Sports teams have always brought people together as much as divided them — and in today’s age, technology amplifies the drama of fandom. Personal devices play a critical role in how people come together around sports, when fans watch the action unfold, and how they discuss the results.
For example, Forrester’s latest Consumer Technographics® survey data reveals that consumers worldwide have recently accessed sports applications on their mobile phones and tablets:
Our previous research shows that consumers often prefer tablets for longer, more engaging, media-rich experiences — and in fact, Forrester’s mobile behavioral data indicates that consumers spend more time on sports apps when using their tablet rather than their mobile phone. However, technology doesn’t only enable sports enthusiasts to get into the game — oftentimes, it also allows more casual fans to multitask.
Back in 2013, we conducted a study to figure out how the “summer of Snowden” was affecting consumer opinion on privacy. A year later, we combined that data with a current pulse of consumer sentiment, and found that mainstream attitude signaled imminent behavior change.
Fast forward another year: Today, US presidential candidates are talking about privacy and personal data protection during the pre-primary season. We have recently witnessed three more major data breaches affecting millions of Americans. The adblocking debate is at fever pitch, while Internet giants make privacy a point of differentiation. So, we ran our study a third time, and incorporated behavioral tracking data into the methodology.
Our findings? Consumers are more willing than ever to 1) walk away from your business if you fail to protect their data and privacy; 2) adopt technologies like tracker-blockers and VPNs to limit their exposure to data misuse; and 3) extend their protective actions to the physical realm. And, Forrester’s Consumer Technographics® data shows that this story pertains to millennials and their older counterparts alike:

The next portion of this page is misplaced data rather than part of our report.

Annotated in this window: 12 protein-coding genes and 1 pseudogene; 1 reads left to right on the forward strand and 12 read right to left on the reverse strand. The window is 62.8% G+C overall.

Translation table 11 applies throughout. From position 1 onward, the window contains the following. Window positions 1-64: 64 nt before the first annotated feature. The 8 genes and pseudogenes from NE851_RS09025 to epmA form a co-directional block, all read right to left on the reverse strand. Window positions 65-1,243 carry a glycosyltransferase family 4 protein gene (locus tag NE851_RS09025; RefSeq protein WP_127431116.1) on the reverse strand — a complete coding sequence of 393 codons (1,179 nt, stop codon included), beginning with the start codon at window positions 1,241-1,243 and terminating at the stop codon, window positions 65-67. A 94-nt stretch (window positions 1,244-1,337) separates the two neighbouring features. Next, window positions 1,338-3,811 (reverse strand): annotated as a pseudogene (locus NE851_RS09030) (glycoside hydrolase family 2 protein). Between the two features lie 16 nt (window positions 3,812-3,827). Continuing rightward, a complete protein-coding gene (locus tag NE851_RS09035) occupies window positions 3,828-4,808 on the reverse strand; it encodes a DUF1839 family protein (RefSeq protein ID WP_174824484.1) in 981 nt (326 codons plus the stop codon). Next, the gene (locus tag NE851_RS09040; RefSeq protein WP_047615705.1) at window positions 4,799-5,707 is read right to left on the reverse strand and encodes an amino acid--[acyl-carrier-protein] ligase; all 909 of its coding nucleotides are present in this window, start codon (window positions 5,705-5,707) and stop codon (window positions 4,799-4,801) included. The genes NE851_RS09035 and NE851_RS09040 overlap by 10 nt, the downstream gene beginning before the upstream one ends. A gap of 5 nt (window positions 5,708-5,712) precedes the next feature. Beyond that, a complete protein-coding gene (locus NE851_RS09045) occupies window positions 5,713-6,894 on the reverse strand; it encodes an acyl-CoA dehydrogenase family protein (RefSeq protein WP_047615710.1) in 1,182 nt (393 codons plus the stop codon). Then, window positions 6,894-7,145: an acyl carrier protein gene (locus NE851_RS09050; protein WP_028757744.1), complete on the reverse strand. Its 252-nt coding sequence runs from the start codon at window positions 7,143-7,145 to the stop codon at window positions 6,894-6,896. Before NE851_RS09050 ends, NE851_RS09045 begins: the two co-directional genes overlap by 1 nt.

Around this time of year, one can’t help but become reflective. I know I’m not alone when I say that, on the one hand, this year somehow shot past faster than the last one, but on the other hand, it was jam-packed with new discoveries, fresh ideas, and memorable experiences. In particular, this has been a milestone year for the data insights innovation team here at Forrester, as we officially launched our Technographics 360 research approach, which synthesizes mobile behavioral, social listening, online qualitative, and survey data. As I think back on my experiences with the Technographics 360 initiative inside Forrester, paired with my industry learnings outside Forrester, a few key lessons come to mind that I will take into the new year:
1. Synthesis is “in.” In fact, I learned so much about this topic, I wrote a full blog post dedicated to it! In essence, we now live in a world where the truest insight is a product of synthesis – building knowledge up – rather than of analysis – breaking ideas down. I recently attended SSI’s seminar featuring Simon Chadwick, who proposed that data synthesis is “the next big thing” in insight skills. I agree: With so many diverse data sources at our fingertips that offer unique perspectives on consumers’ lives, researchers need to put the puzzle pieces together to construct a comprehensive understanding of consumer behavior.